Listening for Lions
by Gloria Whelan, published 2005
“Africa was hurrying by as if someone were turning the pages of a book too quickly. I was miserable at what I was leaving behind. Even the railway itself has a sad story…I felt my own future would be no better.”
This historical fiction for kids is full of unexpected turns, and dramatic turnabouts. From living in Africa with her missionary parents, to pretending (under duress) to be someone else, to finally realizing her personal dream, we move with 13-year-old Rachel through time and locations with fluidity and skill. Gloria Whelan is an exceptionally talented writer of historical fiction for kids, and I have not been disappointed in any of her offerings. This one is particularly noteworthy as the plot is so unexpected.
Along with the dramatic plot, we also get a beautiful look at Africa and specifically Kenya, through the eyes of love. As a fan of Out of Africa, I couldn’t help but feel my heart open as we see Africa as our heroine Rachel sees it. While it is true that we are seeing it through colonialist eyes, and not from the viewpoint of the natives who have been co-opted, still there is warmth in that vision. And the ending hints at the next step that the Kenyans will eventually take in self-determination.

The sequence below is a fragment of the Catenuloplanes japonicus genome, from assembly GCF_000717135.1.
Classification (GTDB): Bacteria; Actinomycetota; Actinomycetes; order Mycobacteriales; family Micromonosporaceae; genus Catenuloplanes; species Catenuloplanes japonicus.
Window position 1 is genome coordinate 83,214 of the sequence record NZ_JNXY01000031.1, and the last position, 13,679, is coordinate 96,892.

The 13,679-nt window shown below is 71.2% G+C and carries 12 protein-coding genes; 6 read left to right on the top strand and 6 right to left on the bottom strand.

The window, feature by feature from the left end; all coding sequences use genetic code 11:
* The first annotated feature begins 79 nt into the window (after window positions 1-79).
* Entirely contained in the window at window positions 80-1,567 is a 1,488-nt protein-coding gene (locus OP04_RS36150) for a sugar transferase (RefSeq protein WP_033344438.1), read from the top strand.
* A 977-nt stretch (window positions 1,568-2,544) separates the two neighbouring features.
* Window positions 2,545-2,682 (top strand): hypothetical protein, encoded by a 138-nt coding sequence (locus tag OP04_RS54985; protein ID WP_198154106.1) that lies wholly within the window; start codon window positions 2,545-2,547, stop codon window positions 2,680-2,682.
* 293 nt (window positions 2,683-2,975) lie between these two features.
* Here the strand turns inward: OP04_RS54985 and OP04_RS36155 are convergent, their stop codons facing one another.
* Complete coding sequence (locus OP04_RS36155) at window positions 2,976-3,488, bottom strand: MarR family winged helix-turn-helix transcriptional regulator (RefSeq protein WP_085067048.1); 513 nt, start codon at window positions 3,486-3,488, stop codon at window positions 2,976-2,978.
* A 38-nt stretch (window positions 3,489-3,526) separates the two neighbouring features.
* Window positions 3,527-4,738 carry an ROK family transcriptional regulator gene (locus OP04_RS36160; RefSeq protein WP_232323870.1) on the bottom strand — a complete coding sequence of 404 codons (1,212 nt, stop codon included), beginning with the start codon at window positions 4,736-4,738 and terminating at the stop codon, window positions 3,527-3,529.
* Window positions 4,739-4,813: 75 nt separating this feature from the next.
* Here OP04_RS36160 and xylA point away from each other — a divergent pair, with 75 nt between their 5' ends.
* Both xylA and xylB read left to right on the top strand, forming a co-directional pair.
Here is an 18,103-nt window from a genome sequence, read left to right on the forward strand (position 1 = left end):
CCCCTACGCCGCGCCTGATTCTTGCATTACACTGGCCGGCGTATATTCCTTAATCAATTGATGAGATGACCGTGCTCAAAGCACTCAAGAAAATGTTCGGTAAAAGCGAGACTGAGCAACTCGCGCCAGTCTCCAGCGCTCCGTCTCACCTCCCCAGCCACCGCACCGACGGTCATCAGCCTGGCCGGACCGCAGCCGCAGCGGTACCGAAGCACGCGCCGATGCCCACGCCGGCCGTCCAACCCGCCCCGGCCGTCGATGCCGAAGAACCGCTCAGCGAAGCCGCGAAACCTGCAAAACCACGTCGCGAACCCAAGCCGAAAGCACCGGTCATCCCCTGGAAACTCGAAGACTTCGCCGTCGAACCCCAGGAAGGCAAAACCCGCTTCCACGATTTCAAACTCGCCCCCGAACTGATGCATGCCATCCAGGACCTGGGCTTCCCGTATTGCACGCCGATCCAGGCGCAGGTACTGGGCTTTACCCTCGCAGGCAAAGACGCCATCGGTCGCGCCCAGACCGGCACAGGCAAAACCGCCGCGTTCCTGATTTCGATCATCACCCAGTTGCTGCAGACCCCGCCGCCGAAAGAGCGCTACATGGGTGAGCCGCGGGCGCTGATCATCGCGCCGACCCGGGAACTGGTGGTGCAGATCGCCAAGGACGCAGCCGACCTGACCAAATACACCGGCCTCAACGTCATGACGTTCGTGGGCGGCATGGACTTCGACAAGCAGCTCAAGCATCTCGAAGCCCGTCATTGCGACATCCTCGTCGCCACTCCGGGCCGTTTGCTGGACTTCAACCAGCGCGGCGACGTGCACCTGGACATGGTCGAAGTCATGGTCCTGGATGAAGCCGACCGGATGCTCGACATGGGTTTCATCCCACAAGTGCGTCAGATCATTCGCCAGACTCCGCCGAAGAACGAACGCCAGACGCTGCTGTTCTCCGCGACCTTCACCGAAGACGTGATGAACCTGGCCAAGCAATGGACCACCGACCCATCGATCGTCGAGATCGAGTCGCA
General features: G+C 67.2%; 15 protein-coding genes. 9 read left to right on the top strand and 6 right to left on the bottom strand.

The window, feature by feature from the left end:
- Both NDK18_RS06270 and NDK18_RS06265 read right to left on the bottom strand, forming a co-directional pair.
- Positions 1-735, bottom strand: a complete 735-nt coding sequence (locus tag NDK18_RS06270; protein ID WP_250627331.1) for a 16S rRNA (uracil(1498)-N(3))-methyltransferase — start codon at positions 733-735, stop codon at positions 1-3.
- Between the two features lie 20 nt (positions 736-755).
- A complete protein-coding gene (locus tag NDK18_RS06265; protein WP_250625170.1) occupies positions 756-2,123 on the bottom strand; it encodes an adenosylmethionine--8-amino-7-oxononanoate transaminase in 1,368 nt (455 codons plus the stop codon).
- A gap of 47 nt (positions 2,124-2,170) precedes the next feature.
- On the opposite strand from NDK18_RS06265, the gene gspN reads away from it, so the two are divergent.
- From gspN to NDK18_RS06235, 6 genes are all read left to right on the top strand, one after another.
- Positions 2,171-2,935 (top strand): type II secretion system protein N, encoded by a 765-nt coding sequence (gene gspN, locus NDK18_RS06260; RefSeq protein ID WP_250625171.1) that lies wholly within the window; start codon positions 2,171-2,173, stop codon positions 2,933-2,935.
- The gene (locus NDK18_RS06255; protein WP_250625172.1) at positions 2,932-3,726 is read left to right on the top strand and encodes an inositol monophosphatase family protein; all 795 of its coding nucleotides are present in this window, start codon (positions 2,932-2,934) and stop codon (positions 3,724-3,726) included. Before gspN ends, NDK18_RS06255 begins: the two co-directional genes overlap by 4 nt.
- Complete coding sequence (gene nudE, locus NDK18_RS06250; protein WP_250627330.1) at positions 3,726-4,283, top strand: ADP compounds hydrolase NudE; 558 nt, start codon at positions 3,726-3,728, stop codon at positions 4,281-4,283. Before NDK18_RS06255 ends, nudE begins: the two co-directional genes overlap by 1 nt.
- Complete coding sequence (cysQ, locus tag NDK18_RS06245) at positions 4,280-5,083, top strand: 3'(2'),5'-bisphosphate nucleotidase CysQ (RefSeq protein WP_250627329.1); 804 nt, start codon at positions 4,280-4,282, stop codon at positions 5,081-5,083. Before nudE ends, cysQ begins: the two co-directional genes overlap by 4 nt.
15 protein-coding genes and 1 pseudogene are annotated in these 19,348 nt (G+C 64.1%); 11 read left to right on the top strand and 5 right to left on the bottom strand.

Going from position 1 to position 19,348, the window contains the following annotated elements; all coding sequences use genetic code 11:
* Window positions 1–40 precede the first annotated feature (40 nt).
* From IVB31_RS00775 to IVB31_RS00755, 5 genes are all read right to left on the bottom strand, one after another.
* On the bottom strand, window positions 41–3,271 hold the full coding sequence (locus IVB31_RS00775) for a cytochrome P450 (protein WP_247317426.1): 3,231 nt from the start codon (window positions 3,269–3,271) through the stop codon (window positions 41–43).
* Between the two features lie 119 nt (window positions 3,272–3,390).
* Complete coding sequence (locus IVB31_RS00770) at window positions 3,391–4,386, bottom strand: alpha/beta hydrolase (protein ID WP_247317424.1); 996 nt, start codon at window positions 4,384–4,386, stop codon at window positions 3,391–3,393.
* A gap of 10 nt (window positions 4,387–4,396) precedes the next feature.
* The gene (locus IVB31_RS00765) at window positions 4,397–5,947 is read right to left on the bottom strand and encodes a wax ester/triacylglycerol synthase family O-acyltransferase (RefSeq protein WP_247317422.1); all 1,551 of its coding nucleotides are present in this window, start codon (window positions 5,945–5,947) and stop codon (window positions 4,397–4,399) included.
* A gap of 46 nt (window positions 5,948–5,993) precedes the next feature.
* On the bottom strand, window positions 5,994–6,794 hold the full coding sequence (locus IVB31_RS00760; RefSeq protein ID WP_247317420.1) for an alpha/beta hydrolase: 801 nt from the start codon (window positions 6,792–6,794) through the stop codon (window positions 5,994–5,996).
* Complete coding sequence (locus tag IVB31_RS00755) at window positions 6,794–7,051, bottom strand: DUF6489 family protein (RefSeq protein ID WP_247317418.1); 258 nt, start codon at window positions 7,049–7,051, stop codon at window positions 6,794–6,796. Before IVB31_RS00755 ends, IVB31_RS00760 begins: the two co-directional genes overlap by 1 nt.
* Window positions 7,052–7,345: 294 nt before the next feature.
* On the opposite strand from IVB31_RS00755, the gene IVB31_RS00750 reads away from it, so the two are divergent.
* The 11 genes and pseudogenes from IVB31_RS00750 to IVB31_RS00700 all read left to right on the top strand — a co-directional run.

This historical fiction is not a light-weight story. It deals directly with sickness, avarice, lying, and homelessness. And yet this children’s book includes the utter power of truth, love, caring, and honesty as a counterpoint. Rachel is truly heroic, even if it takes time for her to demonstrate it.
I would put the book at fifth grade and up, preferably 11-year-olds. It would also be superb in any classroom which might be studying colonial Africa.